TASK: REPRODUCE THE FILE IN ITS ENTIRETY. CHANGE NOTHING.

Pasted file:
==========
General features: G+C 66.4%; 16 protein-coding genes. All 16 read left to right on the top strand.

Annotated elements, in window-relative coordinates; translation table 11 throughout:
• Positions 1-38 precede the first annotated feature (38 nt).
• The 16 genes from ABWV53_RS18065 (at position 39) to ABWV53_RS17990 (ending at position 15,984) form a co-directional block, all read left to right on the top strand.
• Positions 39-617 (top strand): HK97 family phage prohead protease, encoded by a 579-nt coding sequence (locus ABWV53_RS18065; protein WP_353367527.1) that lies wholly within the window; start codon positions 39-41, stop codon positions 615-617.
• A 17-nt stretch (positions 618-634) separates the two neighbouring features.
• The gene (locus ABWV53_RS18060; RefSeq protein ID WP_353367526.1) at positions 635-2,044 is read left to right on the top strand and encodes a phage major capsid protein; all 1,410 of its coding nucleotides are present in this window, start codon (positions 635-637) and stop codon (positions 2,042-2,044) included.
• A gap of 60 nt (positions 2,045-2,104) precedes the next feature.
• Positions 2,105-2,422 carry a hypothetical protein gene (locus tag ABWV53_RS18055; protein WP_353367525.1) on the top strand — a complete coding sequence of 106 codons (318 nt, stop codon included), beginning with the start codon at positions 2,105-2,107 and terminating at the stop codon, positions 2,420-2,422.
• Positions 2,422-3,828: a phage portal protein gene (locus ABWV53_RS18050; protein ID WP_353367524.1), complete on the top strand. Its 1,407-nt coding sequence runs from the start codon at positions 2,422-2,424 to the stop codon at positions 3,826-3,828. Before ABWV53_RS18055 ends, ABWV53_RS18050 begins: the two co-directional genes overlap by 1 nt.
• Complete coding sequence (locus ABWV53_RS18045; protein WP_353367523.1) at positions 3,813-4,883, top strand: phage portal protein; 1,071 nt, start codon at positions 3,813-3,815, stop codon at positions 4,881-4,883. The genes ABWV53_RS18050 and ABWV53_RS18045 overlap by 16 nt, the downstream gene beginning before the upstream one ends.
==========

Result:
General features: G+C 66.4%; 16 protein-coding genes. All 16 read left to right on the top strand.

Annotated elements, in window-relative coordinates; translation table 11 throughout:
• Positions 1-38 precede the first annotated feature (38 nt).
• The 16 genes from ABWV53_RS18065 (at position 39) to ABWV53_RS17990 (ending at position 15,984) form a co-directional block, all read left to right on the top strand.
• Positions 39-617 (top strand): HK97 family phage prohead protease, encoded by a 579-nt coding sequence (locus ABWV53_RS18065; protein WP_353367527.1) that lies wholly within the window; start codon positions 39-41, stop codon positions 615-617.
• A 17-nt stretch (positions 618-634) separates the two neighbouring features.
• The gene (locus ABWV53_RS18060; RefSeq protein ID WP_353367526.1) at positions 635-2,044 is read left to right on the top strand and encodes a phage major capsid protein; all 1,410 of its coding nucleotides are present in this window, start codon (positions 635-637) and stop codon (positions 2,042-2,044) included.
• A gap of 60 nt (positions 2,045-2,104) precedes the next feature.
• Positions 2,105-2,422 carry a hypothetical protein gene (locus tag ABWV53_RS18055; protein WP_353367525.1) on the top strand — a complete coding sequence of 106 codons (318 nt, stop codon included), beginning with the start codon at positions 2,105-2,107 and terminating at the stop codon, positions 2,420-2,422.
• Positions 2,422-3,828: a phage portal protein gene (locus ABWV53_RS18050; protein ID WP_353367524.1), complete on the top strand. Its 1,407-nt coding sequence runs from the start codon at positions 2,422-2,424 to the stop codon at positions 3,826-3,828. Before ABWV53_RS18055 ends, ABWV53_RS18050 begins: the two co-directional genes overlap by 1 nt.
• Complete coding sequence (locus ABWV53_RS18045; protein WP_353367523.1) at positions 3,813-4,883, top strand: phage portal protein; 1,071 nt, start codon at positions 3,813-3,815, stop codon at positions 4,881-4,883. The genes ABWV53_RS18050 and ABWV53_RS18045 overlap by 16 nt, the downstream gene beginning before the upstream one ends.